How to buy stocks after the market crash – Covid-19

Markets have crashed recently, KLCI dropped to 1218.41 points, S&P500 fell 30.98% to 2304.93 and Dow Jones fell 33.84% to 19173.99. The contagious Covid-19 virus is spreading across the world, Europe and the US are reporting more cases every day. In Malaysia, the government imposed movement control order to prevent the virus from spreading further.

As a stock charts blogger sitting in front of the computer, I started to ask everyone including my friends to cut loss if hits 10% on 9th March. Perhaps I should have done it earlier to save more retailers from making more losses. Initially, I thought US markets were bouncing up for a strong rally, I did not anticipate it will continue to fall. As a trader, we can’t avoid losses but we can minimise our losses as small as possible.

One day rally do not represent the overall rally.

The market does not react like movie/drama

After asking everyone to sell, a good question popped up: When to re-enter and accumulate stocks? During the discussion, I noticed many traders do not know when to buy because they do not understand technical analysis. Some trader thinks market up and down similar to those in the movie or drama, the bull market or bear market can be decided in a day trading session. For example a Hong Kong drama: The Greed of Man (大时代): a huge rally happened in a day and everyone was happy with the imminent bull market after a war had ended (I think the director wanted to show the market bounced in V-bottom shape).

A rally cannot be decided in a day trading session, just like recent Dow Jones green candle on 13th March, the gain was wiped on 16th March. You can’t rush in to buy by thinking the long-awaited bear market has arrived and it is time to buy. Conversely, you must analyse whether the market has arrived at the bottom.

So what should the retailers do now and how to re-enter into the market?

My suggestions as follows:

1.Wait until Covid-19 is under control globally

The Covid-19 outbreak impacts on the economy are the consumers are forced to change their purchase behaviours and they have to stay at home. They can’t spend money in the market like what they used to do. For example, the tourism industry and retail business are significantly affected. Other affected industries are consumer products, technology, industry, energy and so on.

That means for the next quarterly report, the companies will report reducing earning and it will upset the stock price. If you enter now, you might be risking your capital to company earnings factor which the traders do not want to see especially long term traders.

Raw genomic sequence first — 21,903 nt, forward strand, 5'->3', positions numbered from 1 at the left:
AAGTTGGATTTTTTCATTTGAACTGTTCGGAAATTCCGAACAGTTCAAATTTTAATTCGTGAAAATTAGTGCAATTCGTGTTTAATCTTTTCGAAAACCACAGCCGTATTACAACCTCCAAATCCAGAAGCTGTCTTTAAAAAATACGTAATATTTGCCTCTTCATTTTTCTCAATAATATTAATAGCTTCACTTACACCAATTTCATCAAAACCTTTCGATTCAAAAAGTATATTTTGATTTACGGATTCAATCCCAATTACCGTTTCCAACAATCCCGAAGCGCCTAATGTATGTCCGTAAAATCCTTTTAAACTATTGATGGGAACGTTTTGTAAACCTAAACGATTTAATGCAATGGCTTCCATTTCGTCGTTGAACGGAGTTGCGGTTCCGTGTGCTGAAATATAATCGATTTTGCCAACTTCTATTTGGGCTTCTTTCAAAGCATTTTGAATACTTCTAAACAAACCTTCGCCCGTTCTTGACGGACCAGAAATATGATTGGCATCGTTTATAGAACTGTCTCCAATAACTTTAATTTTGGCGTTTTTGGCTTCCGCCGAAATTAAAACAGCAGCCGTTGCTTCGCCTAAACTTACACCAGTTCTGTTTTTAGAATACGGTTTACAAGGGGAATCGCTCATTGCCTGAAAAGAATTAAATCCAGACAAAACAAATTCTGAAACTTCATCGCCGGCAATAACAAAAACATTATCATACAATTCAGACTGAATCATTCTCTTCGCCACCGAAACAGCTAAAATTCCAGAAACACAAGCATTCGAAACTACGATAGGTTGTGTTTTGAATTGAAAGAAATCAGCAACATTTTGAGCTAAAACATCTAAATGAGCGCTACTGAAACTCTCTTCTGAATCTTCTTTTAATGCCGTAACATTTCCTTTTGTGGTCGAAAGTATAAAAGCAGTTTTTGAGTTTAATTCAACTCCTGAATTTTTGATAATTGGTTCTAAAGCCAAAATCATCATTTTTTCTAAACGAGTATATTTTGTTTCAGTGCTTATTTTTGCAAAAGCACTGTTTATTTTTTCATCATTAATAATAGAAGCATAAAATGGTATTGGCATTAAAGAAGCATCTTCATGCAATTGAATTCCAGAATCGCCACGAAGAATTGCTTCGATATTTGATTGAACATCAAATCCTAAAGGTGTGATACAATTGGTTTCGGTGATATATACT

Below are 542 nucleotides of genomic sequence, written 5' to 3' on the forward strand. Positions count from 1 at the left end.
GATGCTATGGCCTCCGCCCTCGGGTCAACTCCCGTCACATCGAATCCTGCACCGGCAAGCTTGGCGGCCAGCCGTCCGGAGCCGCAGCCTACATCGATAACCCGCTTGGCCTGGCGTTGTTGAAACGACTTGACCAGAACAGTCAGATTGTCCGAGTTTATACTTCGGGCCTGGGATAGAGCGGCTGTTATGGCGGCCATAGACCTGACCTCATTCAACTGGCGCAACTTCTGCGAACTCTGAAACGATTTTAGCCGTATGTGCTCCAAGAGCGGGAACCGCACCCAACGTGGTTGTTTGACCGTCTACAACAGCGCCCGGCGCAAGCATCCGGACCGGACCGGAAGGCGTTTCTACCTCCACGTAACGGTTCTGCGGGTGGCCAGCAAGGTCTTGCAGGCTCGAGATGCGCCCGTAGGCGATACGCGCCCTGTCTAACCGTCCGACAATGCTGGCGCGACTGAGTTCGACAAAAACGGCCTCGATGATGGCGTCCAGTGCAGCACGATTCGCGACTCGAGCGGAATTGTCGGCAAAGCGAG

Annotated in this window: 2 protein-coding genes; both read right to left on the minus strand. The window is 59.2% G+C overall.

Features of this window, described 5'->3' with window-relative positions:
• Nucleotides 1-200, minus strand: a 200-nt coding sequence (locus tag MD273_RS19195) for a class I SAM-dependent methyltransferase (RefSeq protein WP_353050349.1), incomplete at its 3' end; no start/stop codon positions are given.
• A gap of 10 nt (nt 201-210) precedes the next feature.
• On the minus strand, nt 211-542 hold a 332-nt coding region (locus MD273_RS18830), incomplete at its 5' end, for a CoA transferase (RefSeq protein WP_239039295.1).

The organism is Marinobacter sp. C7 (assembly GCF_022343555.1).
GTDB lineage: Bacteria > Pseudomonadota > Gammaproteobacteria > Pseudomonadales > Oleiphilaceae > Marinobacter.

The best time to buy is to wait until Covid-19 is under control globally and the consumers start to spend money again. Bear in mind, it will be a jump in companies earning since consumers have been restricted at home for months. When they start to spend, the quarterly reports will show a huge increase in earnings.

2. Wait for retest or bottom

A few bottom patterns can be used: double bottom, inverse head-and-shoulder and V-bottom. You may check the history of the chart for a better understanding.

  • V-bottom

For example Maybank in 2009, a V-bottom occurred in Mar 2009 and Apr 2009. The high volume activities in March indicated strong demands had absorbed the stocks in the market and the price climbed slowly.

V-bottom with high volume activities.
  • Double bottom/W-bottom

Airport formed a double bottom between Dec 2008 and Feb 2009. Although the volume was quiet during the double bottom formation, the gap up on 13th Feb showed the composite man was accumulating and it rallied after the double bottom.

Double bottom/W-bottom, the rally continued after the formation.
  • Inversed Head-And-Shoulder

Hapseng formed an inversed head-and-shoulder between Apr 2008 and Apr 2009. The “head” occurred during the climatic sells in Aug 2008 and bounced quickly in Oct 2008. It showed the stock refused to drop and it was being accumulated.

Inversed head-and-shoulder indicates the stock has bottomed.

3. Split your capital to a few positions and stocks

“All-in” in one position or one stock is a bad strategy. You should split your positions to several entries into a few days or weeks. Rushing into the market with all the capital you have might leads to a disaster if things go wrong. Manage your positions carefully and enter slowly.

Many friends asked me how many stocks should they hold or split. Some people suggest 10 stocks or even 20 stocks. To me, these are nonsenses and it’s very difficult to manage so many stocks. Besides, you don’t have a team of portfolio managers to manage your account. Let’s be realistic, my suggestion is 4 to 5 stocks that you have studied and they have growth potential.


Covid-19 pandemic has generated a huge impact on the economy in y2020. S&P500 and Dow Jones have penetrated the long term uptrend, if the Covid-19 cases continue to rise in the country, the government will take necessary measures to control the number of cases from rising. This will increase the impacts on the economy and we will see further selling on the US indexes. I reckon we should be patient and wait until the Covid-19 is under control.

Author: Gerald Koh